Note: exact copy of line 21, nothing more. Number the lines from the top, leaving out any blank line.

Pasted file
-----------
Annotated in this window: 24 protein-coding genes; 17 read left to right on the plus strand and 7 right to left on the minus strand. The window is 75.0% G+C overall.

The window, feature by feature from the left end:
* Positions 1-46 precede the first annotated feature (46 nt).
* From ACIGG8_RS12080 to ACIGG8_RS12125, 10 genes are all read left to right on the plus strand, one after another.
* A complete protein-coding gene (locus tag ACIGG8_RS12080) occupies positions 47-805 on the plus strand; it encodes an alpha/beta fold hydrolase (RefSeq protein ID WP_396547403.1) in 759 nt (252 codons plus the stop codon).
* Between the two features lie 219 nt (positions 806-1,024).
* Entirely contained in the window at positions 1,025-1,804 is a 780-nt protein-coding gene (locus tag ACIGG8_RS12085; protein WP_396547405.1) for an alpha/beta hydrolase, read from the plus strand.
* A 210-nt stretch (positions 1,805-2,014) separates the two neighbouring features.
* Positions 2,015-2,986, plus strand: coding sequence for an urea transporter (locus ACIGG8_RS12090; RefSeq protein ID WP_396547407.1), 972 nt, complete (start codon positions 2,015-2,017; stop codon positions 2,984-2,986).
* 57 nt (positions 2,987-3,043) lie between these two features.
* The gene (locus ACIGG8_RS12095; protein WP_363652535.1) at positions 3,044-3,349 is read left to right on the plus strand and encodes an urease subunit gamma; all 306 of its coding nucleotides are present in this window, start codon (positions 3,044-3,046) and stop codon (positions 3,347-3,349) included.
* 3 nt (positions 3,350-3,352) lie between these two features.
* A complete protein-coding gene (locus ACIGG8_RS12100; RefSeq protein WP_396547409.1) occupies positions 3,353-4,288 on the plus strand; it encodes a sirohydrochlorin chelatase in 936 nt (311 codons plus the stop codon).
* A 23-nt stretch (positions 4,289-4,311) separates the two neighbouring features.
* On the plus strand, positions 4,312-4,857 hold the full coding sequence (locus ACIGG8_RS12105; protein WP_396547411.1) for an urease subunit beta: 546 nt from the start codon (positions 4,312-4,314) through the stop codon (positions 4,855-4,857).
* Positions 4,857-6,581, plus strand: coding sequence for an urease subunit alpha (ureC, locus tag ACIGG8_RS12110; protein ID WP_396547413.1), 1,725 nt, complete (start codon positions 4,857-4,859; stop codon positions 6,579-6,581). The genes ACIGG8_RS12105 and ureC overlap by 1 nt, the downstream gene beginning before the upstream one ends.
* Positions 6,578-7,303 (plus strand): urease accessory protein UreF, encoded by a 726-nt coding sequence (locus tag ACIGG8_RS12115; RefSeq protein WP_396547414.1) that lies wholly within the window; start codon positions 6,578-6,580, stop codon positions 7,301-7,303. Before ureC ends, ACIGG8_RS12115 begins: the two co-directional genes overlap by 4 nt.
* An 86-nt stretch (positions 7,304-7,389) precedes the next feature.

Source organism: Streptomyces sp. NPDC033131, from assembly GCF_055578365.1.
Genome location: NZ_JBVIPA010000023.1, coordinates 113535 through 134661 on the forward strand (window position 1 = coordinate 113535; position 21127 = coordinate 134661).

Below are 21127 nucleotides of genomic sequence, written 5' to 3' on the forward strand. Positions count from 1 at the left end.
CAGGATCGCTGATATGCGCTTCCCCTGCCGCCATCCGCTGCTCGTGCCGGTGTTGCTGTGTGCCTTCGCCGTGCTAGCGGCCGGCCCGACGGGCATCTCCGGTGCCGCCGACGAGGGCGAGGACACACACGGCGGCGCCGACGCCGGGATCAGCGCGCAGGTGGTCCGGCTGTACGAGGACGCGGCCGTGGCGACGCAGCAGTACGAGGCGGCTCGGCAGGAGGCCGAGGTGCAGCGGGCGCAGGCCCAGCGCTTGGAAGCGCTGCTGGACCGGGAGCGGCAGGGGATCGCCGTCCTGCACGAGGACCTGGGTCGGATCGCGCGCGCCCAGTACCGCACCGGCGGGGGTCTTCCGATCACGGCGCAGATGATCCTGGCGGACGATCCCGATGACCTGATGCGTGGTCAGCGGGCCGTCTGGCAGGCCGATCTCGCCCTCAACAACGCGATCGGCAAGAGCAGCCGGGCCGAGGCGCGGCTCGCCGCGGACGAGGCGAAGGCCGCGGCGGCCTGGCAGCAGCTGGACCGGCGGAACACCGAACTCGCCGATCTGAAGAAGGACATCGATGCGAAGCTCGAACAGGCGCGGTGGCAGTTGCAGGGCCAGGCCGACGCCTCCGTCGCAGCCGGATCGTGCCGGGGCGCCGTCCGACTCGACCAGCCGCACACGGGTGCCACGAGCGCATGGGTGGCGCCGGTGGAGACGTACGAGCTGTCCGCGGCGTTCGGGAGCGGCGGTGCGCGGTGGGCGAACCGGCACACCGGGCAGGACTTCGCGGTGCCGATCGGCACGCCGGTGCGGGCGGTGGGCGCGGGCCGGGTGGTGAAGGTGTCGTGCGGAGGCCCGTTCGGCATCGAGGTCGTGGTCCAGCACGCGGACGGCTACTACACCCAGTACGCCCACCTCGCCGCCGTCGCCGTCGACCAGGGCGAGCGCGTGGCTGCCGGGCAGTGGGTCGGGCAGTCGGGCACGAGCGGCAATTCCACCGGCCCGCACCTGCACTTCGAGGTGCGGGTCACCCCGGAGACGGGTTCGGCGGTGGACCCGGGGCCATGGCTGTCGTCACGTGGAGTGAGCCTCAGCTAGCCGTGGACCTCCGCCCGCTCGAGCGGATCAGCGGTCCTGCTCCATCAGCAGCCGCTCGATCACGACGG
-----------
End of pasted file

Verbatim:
Below are 21127 nucleotides of genomic sequence, written 5' to 3' on the forward strand. Positions count from 1 at the left end.